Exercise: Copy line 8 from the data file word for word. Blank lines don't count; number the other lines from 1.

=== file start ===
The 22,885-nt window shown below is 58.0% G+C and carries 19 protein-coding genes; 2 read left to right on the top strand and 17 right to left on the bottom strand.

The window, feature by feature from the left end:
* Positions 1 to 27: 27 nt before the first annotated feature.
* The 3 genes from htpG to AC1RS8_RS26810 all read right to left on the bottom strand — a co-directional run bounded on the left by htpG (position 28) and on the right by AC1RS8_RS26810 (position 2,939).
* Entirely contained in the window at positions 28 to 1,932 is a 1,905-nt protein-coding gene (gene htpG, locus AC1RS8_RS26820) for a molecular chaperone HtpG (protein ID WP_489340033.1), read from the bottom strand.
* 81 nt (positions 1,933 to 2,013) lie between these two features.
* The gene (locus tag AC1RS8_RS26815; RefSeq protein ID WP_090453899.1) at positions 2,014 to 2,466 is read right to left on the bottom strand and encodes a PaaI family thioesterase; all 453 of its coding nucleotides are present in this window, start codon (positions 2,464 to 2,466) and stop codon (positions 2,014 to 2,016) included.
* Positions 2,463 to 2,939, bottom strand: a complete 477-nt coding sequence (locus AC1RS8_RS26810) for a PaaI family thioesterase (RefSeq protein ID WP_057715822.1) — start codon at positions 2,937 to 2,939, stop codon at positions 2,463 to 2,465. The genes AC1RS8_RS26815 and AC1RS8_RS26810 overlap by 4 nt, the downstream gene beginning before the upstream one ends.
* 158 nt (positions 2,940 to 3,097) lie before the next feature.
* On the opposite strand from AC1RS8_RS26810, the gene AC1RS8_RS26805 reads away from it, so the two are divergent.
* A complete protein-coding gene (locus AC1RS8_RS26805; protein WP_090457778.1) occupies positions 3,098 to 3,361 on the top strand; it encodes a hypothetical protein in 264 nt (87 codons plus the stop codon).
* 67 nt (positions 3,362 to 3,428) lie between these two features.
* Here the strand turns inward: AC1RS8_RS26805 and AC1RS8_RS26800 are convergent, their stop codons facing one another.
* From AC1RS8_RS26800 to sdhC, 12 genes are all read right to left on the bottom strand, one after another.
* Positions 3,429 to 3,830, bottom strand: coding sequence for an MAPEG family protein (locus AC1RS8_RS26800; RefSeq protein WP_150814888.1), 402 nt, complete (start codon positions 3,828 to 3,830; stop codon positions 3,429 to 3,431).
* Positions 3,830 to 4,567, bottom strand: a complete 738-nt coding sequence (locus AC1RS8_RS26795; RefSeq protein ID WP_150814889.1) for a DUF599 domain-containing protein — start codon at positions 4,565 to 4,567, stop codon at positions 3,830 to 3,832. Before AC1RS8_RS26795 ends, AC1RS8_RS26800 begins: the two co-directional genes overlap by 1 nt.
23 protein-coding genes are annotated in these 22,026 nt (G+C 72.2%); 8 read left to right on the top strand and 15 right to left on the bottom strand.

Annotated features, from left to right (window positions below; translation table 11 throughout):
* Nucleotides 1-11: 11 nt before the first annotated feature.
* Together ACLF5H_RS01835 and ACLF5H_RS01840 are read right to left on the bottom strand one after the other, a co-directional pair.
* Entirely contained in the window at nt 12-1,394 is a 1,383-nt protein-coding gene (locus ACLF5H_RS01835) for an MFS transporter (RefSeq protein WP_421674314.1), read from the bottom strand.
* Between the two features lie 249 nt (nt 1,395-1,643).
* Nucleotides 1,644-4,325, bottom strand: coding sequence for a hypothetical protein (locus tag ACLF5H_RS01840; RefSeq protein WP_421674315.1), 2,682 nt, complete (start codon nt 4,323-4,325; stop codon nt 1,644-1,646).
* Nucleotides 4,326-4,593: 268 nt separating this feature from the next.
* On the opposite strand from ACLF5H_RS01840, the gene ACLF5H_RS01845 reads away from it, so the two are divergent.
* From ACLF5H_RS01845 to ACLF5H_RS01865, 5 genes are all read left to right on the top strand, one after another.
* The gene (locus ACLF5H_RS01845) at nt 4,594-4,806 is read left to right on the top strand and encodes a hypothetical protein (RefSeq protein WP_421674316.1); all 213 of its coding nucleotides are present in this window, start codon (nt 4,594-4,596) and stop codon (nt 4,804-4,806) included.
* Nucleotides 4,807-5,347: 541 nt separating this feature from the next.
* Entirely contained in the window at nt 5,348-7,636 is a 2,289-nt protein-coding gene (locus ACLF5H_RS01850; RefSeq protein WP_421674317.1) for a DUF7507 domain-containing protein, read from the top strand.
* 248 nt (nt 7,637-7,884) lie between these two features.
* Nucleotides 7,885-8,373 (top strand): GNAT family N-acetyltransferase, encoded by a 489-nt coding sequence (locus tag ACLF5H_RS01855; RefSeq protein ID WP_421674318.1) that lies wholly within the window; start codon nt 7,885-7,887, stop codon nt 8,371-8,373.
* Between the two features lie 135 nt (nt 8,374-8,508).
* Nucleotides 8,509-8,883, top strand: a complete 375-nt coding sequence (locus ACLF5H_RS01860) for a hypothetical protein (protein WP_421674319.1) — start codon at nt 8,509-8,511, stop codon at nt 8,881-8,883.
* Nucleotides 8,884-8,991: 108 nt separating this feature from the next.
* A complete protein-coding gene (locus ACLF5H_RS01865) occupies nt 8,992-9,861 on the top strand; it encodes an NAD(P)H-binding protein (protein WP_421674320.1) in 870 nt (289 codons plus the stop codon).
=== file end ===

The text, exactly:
* Positions 2,463 to 2,939, bottom strand: a complete 477-nt coding sequence (locus AC1RS8_RS26810) for a PaaI family thioesterase (RefSeq protein ID WP_057715822.1) — start codon at positions 2,937 to 2,939, stop codon at positions 2,463 to 2,465. The genes AC1RS8_RS26815 and AC1RS8_RS26810 overlap by 4 nt, the downstream gene beginning before the upstream one ends.